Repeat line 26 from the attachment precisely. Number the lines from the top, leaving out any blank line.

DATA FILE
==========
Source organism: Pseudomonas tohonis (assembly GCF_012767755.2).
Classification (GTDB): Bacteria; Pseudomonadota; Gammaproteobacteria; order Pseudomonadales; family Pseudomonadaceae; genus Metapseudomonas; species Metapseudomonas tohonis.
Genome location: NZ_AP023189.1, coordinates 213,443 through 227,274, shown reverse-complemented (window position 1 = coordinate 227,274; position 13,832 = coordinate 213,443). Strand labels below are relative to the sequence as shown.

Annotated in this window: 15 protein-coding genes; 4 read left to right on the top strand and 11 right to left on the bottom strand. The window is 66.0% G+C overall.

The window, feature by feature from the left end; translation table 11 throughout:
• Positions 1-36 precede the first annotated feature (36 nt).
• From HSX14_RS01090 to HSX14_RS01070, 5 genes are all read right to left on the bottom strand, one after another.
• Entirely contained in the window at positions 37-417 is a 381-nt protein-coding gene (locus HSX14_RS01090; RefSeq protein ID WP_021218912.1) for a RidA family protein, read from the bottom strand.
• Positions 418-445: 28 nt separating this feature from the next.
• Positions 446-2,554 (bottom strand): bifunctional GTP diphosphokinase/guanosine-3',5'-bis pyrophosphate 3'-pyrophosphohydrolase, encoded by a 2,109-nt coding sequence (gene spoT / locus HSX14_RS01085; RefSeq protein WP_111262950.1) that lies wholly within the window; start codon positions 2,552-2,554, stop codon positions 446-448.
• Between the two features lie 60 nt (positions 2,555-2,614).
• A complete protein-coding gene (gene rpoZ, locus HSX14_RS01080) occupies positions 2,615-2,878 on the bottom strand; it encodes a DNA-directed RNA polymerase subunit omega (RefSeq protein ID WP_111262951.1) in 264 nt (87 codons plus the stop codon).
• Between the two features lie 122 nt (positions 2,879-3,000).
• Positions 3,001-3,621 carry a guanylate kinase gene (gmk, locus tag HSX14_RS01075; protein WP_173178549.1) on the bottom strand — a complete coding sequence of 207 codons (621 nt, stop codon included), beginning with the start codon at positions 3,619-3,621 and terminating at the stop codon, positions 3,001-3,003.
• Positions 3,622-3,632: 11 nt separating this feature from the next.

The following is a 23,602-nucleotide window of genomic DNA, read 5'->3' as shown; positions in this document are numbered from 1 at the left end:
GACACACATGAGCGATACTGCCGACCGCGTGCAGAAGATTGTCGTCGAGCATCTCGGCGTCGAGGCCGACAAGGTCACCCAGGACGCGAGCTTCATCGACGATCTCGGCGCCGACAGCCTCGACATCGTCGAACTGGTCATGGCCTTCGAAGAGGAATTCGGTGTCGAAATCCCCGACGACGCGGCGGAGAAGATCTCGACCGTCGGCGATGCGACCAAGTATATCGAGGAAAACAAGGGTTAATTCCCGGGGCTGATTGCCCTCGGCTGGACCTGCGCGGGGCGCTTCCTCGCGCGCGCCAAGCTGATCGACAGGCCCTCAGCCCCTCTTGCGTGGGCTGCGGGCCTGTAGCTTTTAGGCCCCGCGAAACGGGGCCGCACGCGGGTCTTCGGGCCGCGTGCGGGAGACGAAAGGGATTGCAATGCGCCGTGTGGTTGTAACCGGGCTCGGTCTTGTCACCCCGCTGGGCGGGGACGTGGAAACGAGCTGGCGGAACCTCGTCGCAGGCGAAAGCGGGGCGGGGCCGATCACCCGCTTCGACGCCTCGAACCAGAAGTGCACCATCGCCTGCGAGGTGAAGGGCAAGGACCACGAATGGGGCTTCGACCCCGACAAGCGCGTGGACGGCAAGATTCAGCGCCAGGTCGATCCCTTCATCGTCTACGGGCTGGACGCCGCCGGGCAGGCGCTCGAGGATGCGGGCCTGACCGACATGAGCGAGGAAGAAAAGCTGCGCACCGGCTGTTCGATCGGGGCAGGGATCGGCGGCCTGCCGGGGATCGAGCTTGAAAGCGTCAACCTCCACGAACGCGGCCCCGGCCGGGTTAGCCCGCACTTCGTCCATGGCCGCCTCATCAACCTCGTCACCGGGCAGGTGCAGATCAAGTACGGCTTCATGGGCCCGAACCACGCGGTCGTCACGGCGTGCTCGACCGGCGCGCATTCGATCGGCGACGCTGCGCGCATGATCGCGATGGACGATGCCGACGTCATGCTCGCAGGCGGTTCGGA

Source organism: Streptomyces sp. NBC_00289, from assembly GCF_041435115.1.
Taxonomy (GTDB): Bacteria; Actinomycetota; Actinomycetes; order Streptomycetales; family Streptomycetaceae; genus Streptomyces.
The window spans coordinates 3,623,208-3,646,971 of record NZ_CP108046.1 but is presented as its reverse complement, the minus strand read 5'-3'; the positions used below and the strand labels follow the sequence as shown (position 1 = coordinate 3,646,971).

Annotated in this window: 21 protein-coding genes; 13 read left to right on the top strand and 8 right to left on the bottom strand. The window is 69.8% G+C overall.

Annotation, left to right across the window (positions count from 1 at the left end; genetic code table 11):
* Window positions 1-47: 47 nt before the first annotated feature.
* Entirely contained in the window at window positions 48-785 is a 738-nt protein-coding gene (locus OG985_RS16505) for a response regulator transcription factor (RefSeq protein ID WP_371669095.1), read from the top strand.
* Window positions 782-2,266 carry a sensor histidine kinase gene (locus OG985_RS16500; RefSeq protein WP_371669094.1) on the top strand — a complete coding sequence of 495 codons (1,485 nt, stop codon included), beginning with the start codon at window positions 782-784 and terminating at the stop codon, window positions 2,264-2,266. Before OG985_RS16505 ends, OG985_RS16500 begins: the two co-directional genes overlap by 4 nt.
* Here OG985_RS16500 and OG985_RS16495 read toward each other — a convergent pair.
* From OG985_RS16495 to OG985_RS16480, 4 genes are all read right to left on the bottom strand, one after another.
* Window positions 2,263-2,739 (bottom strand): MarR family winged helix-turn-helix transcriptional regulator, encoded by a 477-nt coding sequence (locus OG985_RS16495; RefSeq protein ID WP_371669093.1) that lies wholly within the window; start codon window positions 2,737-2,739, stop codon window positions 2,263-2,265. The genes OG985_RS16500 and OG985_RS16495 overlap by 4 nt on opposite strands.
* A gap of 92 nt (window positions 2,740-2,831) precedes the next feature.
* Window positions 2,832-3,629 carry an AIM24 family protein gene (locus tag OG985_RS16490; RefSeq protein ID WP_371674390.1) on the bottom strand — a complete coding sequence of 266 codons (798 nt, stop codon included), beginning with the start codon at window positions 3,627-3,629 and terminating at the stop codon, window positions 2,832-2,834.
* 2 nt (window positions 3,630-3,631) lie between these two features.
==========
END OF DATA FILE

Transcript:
* Here OG985_RS16500 and OG985_RS16495 read toward each other — a convergent pair.